What is prolotherapy? What are PRP injections?

Question: Dr. Dan, what is prolotherapy? What are PRP injections? Are they the same thing? I keep hearing about these but I’m not sure what they actually do.

Prolotherapy and platelet-rich plasma, or PRP, are all over the news these days. Mainly because professional athletes like Tiger Woods have attached their name to these increasingly popular treatments. So what is prolotherapy and PRP?

Both prolotherapy and PRP treatments, at a basic level, do the same thing: they dramatically improve the rehabilitation of injuries by laying down new, healthy tissue over a torn or unstable tendon or ligament. That’s a mouthful so let me explain.

Prolotherapy strengthens ligaments and tendons

Prolotherapy and PRP are treatments used to strengthen the ligaments and tendons around your bones. Before explaining the treatment itself, remember that your ligaments and tendons are like rubber bands that hold your bones and skeleton together, allowing you to stand upright and move around.

Over time, especially after you damage ligaments and don’t properly rehabilitate injuries, you start to get a little bit of slack in your tendons. That little bit of slack actually changes the way your bones align and wear. This is why people get bone spurs, inappropriately wear out their cartilage, wear down the meniscus in their knee, and even experience rotator cuff tears.

Prolotherapy and PRP treatments, as well as stem cell injections, allow you to strengthen these tendons and restore the biomechanics of your bones. Here’s how it works.

How does prolotherapy work?

During a prolotherapy treatment, you are given a number of injections into the painful or unstable ligaments. The injection, which is a mixture of diluted dextrose, a sugar compound extracted from corn, and numbing medicine, actually causes new tissue damage in the area. This is good because the idea is to force your body’s inflammatory process to begin.

As the prolotherapy injection site swells up and gets tender and sore, your body comes in to repair this new damage. As it repairs this minor tissue damage, it lays down new tissue over the unstable or torn ligaments and tendons. In effect, prolotherapy helps your body help itself. Rather than using a medicine to cover up chronic pain, or taking a steroid to help with an injury, we naturally and permanently strengthen the tissues and tendons by almost tricking your body to laying down new, healthy tissue.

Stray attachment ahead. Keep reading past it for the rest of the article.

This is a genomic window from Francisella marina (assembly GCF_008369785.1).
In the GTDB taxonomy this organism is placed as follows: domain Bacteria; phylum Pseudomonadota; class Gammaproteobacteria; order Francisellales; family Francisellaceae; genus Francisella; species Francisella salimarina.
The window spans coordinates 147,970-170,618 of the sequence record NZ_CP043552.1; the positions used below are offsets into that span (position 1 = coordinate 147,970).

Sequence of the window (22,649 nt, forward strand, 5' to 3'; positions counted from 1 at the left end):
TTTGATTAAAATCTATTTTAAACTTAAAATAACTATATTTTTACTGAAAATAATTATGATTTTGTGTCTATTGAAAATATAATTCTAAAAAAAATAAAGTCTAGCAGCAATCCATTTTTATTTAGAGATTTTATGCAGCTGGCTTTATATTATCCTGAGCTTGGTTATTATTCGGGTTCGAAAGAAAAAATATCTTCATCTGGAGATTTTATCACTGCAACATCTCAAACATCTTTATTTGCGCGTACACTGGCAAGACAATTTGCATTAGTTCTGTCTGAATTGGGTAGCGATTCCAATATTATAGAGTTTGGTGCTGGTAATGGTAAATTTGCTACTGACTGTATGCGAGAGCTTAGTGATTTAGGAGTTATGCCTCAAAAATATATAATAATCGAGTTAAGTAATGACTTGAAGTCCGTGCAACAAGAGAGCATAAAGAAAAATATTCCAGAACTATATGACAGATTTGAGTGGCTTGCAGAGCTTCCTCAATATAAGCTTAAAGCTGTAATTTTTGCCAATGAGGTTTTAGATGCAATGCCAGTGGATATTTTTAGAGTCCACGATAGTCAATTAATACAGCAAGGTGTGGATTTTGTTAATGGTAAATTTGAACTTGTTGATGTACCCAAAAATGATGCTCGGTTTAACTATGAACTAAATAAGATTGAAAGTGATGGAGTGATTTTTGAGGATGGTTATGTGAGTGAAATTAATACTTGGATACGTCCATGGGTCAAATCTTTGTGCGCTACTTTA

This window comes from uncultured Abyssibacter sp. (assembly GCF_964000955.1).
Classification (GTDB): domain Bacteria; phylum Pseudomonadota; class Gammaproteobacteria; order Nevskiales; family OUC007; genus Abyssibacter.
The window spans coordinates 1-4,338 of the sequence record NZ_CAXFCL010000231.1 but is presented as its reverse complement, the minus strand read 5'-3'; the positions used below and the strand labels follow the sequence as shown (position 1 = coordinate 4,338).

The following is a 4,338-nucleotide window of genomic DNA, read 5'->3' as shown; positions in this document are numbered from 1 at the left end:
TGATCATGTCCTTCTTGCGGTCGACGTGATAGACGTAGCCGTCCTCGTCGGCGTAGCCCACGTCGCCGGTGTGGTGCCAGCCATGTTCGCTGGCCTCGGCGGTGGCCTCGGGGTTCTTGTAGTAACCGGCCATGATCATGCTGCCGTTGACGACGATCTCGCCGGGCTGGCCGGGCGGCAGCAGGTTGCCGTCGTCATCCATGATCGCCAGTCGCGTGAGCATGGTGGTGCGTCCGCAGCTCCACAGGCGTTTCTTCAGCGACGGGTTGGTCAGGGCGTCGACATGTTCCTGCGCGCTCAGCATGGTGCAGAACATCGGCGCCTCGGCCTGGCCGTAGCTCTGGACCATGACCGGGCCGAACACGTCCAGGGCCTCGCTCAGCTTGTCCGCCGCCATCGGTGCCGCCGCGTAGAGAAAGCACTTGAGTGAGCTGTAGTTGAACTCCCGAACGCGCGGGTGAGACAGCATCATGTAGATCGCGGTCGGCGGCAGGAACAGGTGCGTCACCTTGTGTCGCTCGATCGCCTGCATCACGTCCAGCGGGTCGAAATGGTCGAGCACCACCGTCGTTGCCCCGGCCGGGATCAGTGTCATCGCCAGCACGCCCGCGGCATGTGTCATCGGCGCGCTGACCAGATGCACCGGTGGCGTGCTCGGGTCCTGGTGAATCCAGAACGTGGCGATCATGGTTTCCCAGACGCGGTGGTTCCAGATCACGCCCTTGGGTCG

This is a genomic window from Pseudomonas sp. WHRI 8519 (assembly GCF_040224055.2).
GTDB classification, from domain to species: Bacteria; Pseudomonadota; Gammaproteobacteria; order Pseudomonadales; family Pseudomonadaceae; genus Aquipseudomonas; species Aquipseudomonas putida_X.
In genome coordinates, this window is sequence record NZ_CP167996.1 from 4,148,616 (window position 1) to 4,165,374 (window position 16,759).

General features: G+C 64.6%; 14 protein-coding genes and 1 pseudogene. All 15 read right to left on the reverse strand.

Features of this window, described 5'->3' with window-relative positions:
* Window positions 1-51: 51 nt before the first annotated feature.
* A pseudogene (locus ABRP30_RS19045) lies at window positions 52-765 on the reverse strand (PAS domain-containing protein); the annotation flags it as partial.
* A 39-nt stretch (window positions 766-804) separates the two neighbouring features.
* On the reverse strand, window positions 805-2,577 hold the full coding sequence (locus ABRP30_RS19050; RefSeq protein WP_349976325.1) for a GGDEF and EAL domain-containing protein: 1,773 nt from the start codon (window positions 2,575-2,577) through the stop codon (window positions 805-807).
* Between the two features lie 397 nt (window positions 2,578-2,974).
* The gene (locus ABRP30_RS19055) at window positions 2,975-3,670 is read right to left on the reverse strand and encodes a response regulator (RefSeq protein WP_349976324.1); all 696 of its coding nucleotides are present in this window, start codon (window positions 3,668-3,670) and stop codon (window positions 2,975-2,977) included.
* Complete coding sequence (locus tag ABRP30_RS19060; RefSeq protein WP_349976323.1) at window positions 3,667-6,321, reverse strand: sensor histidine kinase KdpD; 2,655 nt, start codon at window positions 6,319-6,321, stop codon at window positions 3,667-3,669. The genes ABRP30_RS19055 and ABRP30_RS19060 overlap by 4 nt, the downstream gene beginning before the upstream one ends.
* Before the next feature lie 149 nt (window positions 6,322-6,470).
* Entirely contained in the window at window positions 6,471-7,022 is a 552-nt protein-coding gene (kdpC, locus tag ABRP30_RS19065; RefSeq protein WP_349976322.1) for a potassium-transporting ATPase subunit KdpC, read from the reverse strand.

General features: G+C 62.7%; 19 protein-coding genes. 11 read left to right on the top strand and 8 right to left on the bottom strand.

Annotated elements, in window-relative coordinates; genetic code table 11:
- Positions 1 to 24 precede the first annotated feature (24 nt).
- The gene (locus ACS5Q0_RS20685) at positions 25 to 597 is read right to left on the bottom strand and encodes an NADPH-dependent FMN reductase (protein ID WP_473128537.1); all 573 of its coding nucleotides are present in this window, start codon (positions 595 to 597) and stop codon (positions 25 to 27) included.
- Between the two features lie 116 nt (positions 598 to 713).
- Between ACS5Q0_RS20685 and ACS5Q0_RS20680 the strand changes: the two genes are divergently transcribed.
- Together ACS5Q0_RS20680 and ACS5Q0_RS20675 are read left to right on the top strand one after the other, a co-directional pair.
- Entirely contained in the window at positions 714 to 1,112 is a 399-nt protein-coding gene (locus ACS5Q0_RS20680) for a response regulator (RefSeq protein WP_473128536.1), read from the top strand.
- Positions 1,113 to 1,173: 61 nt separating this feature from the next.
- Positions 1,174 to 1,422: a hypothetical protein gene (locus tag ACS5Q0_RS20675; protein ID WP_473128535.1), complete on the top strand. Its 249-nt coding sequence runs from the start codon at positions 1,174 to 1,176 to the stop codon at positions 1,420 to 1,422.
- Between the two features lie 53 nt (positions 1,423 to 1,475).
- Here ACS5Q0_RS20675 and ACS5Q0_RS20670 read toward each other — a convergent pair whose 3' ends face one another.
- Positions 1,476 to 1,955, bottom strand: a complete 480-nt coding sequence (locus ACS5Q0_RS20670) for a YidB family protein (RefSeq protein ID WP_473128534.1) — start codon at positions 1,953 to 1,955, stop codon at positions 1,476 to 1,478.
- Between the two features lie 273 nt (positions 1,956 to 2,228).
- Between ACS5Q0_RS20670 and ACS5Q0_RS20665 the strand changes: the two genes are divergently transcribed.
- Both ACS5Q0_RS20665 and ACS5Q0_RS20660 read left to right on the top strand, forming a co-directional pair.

What are PRP injections?

Platelet-rich plasma, or PRP treatments are based on the same idea: lay down new, healthy tissue over a torn or unstable tendon or ligament. During a PRP treatment, you are again given a number of injections but unlike prolotherapy, PRP injections are made up of concentrated growth factors extracted from your own blood, hence the word platelet-rich plasma treatments.

Your blood is drawn, spun down in a centrifuge, and the platelets, growth and healing factors are then extracted and concentrated. To better understand growth and healing factors, think of the things that stop the bleeding and make your skin grow back after you cut yourself. They are like fertilizer for your body, if your body was a garden.

Both prolotherapy and PRP treatments are part of an emerging field of medicine known as regenerative medicine. They work, and I highly recommend both prolotherapy and PRP treatments. A physician familiar with non-surgically managing musculoskeletal injuries can tell you which of the two is more appropriate for your injury.

Does prolotherapy and PRP work?

One thing to keep in mind is that with any new or popular treatment, prolotherapy was actually first used in the 1940s, there are practitioners who will sell it as the be-all and end-all to your musculoskeletal injuries. Prolotherapy and PRP do not work in a vacuum and must be part of a comprehensive treatment plan. Just walking in and having somebody do PRP on your shoulder, for example, isn’t likely to yield the best results.

So when you undergo PRP or prolotherapy treatments, make an effort to combine it with good rehabilitation and manipulation, so there is proper movement in the joints as you develop new tension and fascia in your soft tissues, natural treatments like acupuncture for pain control and removal of trigger points, and good nutrition that supports normal vitamin D levels. The idea is to get permanent, complete healing in your body. Good luck!


Thank you for reading!

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Dr. Dan Williams is an internationally trained doctor of osteopathic medicine (D.O.) and a certified acupuncture practitioner. Dr. Dan is based out of Indianapolis. You can find more information by visiting drdanielwilliams.com.

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